Almost overlooked by all the star power at the Swiss resort were the two figures who may well be candidates for this year’s Nobel Peace prize: Nicos Anastasiades, the president of Cyprusand head of the Greek community on the island, and his Turkish Cypriot counterpart, Mustafa Akinci. In their Davos panel, the two presidents vowed to strike a deal this year to reunite the long-divided island. But the Greek daily Kathimerini reported that they also warned the island would need significant financial support from abroad, particularly to help pay restitution for those who lost land and houses in the 1974 Turkish invasion northern Cyprus. In an interview last week with the FT, Mr Anastasiades noted that money was not the only remaining issue left to be resolved; the withdrawal of Turkish troops, and who will guarantee the island’s security once they leave, is still a point of dispute.
The French press is providing the first account of ex-President Nicolas Sarkozy’s new tell-all memior, with Le Figaro providing full excerpts of the tome, due to be released on Monday. Le Monde’s view: Mr Sarkozy offers apologies for his occasionally abrasive style, but gives no ground on substance.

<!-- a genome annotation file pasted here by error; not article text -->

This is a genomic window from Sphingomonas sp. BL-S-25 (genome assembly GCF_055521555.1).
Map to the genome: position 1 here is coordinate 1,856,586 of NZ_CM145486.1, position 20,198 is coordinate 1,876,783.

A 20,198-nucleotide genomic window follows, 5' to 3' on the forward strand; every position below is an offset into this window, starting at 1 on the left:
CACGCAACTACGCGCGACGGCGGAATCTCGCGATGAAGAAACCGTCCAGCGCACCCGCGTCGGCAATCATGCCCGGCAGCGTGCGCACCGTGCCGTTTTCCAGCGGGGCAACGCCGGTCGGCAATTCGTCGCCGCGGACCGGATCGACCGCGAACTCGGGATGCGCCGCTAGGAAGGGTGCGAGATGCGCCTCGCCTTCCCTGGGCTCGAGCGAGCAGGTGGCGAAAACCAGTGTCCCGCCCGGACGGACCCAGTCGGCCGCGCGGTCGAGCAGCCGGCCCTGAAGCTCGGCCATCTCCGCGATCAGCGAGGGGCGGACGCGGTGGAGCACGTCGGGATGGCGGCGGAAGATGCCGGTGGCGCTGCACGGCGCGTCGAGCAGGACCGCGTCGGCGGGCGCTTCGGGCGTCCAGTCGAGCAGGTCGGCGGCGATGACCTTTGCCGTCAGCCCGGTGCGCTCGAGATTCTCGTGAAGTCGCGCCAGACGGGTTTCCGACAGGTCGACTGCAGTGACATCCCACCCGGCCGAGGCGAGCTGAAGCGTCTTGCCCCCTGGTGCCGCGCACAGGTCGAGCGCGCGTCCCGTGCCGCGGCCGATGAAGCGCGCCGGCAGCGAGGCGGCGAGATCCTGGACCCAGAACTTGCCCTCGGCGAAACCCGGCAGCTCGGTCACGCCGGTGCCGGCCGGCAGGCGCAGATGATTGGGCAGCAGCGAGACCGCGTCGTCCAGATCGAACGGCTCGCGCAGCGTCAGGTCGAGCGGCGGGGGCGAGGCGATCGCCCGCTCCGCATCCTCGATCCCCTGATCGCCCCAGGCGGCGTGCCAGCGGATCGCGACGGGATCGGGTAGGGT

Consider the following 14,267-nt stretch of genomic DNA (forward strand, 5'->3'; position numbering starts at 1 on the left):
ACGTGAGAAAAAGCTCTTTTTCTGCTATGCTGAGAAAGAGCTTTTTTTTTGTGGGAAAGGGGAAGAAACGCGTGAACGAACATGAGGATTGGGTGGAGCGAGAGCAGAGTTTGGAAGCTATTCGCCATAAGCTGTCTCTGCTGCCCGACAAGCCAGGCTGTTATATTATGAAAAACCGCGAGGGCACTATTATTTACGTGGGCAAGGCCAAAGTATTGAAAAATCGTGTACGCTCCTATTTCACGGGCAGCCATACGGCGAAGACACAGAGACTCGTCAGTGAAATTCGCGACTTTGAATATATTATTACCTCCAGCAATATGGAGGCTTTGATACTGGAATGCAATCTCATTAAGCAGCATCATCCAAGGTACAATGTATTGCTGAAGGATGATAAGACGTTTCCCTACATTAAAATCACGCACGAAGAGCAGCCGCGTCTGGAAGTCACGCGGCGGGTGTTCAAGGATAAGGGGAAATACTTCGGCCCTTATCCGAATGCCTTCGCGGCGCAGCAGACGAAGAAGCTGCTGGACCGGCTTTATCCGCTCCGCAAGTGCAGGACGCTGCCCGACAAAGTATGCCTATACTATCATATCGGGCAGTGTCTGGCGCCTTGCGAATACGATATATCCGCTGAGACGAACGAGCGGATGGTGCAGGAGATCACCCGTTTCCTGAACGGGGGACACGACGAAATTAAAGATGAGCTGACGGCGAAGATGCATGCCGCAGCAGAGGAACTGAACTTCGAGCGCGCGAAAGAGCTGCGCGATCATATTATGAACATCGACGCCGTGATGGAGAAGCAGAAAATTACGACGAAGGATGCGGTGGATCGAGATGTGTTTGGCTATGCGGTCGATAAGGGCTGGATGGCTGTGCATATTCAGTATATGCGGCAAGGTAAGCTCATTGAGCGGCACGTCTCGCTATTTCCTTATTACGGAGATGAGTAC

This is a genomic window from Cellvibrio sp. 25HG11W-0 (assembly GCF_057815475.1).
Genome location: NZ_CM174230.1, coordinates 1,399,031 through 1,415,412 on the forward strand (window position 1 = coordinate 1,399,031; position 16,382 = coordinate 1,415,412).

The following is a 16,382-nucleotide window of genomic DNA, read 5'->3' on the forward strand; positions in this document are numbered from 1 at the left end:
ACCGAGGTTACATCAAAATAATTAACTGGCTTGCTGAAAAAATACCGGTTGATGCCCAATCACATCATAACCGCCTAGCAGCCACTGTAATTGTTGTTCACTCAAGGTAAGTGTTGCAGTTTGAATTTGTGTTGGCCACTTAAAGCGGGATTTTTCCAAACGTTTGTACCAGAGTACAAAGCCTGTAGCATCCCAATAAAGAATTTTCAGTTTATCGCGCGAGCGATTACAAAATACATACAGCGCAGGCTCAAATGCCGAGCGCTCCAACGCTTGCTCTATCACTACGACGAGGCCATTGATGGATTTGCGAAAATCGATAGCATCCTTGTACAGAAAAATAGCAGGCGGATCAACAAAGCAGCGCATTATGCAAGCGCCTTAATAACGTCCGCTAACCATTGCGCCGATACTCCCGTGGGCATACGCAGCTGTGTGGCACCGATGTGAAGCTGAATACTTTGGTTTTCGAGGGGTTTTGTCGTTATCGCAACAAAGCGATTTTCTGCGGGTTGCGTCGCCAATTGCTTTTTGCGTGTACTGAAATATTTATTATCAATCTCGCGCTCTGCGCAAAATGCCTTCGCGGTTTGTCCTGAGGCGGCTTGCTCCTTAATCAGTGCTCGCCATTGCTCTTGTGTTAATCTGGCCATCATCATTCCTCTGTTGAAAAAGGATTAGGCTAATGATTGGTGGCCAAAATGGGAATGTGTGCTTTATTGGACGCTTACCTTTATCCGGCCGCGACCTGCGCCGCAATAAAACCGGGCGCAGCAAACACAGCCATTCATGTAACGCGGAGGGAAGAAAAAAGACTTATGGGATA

The race for who will head the International Monetary Fund once Christine Lagarde’s current term ends appears to be over before it even started. British finance minister George Osborne renominated Ms Lagarde, and she was immediately endorsed by Paris and Berlin. The Wall Street Journal reports that even developing world stalwarts China and Mexico sounded their support, and while in Davos, Joe Biden, the US vice-president, sang her praises as well.
Finally, we leave you with a longread for the weekend. In tomorrow’s FT Magazine, Brussels bureau Brexit watcher Alex Barker and UK political editor George Parker chronicle how the British prime minister went from not “banging on about Europe” to declaring a referendum on EU membership: David Cameron’s adventures in Europe